2 Hands-on: GREL

The goal of this project is to create custom facets and perform basic transformations, introduce you to GREL – the General Refine Expression Language – and develop practical skills in transforming and normalizing data. You’ve used GREL several times getting to this point in this workbook, but lets look a little deeper.

In this example you will open a new data set to practice importing a different type of data, this time comma separated value, or CSV. Last time you imported a tab separated value, or TSV. OpenRefine will important many types of data. Being aware of different data formats, and having the ability to open those data are valuable skills. In fact, one of the most frequent stumbling blocks when using new data tools is the simple problem of importing the data. Practice and learn…

2.1 Custom Facets

Download new Data then Create a new OpenRefine Project:

We’ll use a subset6 of data from the Raleigh Open Data portal: “Raleigh Police Incident Data 2005plus2014.csv”.

  1. Import Data
    • Create Project > Web Addresses (URLs) > https://github.com/libjohn/openrefine/raw/master/data/Raleigh%20Police%20Incident%20Data%202005plus2014.csv
    • Next >>
    • You many want to give your project a pretty title
    • Create Project >>
  2. Isolate data: you have incident data without location information
    • Location > Facet > Customized facets > Facet by blank
    • Click true (True = cell is blank ; False = cell has data)
      • How many matching rows have no location data?
      • 10,576

In the step above, you limited your data set to find all the police incident data where there is no location information. That is, when the cell is blank there is no location information.

Explanation for the next step: You’ll create a custom facet (by Year) without altering any data. To do this, you’ll use a very simple expression which takes a slice of data based on fixed position, starting in position 6 (counting begins at 0) and ending four character positions later at 10* (6 + 4=10). Given the data, find the year value within the “INC DATETIME” field.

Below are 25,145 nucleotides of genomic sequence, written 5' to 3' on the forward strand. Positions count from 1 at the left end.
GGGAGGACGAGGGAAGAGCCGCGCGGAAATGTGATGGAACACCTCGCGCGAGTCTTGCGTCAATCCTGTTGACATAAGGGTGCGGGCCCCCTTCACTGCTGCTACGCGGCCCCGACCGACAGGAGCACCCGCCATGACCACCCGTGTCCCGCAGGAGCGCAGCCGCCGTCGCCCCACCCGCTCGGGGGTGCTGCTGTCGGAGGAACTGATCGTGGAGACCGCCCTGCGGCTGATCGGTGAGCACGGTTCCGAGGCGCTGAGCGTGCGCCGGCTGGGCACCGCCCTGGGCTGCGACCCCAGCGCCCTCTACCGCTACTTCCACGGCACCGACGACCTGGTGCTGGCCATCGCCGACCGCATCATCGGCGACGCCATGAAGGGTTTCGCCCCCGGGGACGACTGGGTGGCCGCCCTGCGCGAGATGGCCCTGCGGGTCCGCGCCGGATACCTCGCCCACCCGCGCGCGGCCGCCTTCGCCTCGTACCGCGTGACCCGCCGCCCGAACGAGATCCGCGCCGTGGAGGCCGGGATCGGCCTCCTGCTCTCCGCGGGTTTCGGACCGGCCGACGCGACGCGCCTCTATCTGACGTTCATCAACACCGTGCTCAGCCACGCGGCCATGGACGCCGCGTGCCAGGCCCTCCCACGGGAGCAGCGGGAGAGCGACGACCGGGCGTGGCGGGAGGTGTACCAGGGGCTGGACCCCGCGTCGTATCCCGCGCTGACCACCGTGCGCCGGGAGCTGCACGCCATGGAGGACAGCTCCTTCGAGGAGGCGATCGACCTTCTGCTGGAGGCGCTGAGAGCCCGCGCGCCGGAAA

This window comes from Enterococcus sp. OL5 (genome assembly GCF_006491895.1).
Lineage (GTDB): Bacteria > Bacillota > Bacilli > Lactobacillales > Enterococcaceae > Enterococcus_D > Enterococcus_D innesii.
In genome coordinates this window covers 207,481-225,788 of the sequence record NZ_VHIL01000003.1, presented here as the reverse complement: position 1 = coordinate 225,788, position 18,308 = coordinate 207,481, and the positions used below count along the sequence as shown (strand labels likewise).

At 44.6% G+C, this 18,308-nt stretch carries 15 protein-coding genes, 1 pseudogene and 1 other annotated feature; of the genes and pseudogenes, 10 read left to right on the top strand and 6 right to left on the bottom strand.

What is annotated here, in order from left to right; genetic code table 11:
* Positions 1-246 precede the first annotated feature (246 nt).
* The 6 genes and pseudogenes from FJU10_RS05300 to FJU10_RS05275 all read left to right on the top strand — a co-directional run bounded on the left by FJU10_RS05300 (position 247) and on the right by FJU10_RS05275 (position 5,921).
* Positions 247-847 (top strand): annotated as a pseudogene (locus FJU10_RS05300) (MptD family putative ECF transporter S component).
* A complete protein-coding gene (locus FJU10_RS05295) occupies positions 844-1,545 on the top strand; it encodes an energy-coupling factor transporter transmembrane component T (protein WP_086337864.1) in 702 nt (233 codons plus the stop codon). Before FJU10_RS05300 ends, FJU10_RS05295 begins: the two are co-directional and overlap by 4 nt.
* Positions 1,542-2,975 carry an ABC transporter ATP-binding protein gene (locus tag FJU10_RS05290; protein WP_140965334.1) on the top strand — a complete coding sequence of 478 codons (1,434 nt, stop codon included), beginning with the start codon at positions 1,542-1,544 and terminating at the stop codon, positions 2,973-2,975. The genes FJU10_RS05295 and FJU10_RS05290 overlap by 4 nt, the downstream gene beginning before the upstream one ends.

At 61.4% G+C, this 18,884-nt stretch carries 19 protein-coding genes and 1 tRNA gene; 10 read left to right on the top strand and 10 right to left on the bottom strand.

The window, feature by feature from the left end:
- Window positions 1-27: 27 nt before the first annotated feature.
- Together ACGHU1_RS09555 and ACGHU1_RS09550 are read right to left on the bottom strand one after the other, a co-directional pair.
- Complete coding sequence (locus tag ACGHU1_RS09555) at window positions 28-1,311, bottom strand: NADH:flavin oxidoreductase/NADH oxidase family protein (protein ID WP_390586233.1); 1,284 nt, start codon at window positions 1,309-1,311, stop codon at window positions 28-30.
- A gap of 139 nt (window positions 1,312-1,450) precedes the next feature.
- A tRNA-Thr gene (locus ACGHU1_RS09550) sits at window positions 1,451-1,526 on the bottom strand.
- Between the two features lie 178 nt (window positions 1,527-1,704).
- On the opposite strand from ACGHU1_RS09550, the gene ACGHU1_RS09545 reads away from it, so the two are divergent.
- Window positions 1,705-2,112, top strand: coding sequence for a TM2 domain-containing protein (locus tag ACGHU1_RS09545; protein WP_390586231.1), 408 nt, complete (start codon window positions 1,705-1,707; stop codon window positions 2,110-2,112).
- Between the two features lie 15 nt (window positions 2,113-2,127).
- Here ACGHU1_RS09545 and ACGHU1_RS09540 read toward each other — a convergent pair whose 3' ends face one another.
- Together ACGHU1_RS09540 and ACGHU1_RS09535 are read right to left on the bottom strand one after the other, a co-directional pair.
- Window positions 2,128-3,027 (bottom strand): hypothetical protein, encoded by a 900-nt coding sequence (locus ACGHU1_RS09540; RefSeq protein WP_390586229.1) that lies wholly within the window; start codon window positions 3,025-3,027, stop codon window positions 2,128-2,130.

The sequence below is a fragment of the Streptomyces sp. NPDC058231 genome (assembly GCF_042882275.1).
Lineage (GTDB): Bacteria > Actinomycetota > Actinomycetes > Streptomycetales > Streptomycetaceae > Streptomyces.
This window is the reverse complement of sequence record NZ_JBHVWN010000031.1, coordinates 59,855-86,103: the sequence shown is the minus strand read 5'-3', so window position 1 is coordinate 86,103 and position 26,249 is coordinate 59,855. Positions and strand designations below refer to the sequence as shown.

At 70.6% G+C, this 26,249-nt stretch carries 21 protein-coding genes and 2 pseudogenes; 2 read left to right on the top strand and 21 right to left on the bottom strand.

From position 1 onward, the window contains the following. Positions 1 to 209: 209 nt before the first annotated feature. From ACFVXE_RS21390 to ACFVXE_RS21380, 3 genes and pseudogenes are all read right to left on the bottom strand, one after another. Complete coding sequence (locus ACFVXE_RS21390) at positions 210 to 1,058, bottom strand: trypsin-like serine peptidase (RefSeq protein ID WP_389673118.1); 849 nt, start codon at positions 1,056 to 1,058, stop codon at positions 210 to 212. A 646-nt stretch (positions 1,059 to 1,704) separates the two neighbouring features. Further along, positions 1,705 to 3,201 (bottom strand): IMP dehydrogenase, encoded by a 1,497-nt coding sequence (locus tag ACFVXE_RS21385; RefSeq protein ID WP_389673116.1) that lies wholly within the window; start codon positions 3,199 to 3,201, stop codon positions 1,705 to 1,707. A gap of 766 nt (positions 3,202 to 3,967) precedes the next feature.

DATA:      12/31/2014 11:05:00 PM
Position:  0123  6    1        2
                      1        0

For Example…
- To take the year “2014”, use expression: value[6,10]7
- To take the hour, use value[11,13]
- To take PM (or AM), use value[20,22]

  1. Create a Custom Facet to Sort by Year
    • INC DATETIME > Facet > Custom text facet …
    • Expression = value[6,10] > OK
  1. Sort the facet by Count
    • Which year has the most missing data?
    • 2005

    • How many rows match that year?
    • 10,007 rows with missing location data

    • Click “Remove All” in the Facet/Filter sidebar
  1. Keep only the data with location values, i.e. delete all rows that have
    no location data…
    • Location > Facet > Customized facets > Facet by blank
    • Limit to “true
    • All > Edit rows > Remove all matching rows
    • Close (“X out”) the facets

2.2 GREL to Transform and Normalize

The General Refine Expression Language (GREL) is a powerful and extensible language to manipulate data. In these next steps we will learn GREL by using practical steps to improve the structure of the data.

  1. Split the LOCATION Column into two columns (Latitude and Longitude)
    • LOCATION > Edit column > Split into several columns… > OK (i.e. Accept the defaults)
    • Rename Columns
      • Location 1 > Edit column > Rename this column > Latitude
      • Location 2 > Edit column > Rename this column > Longitude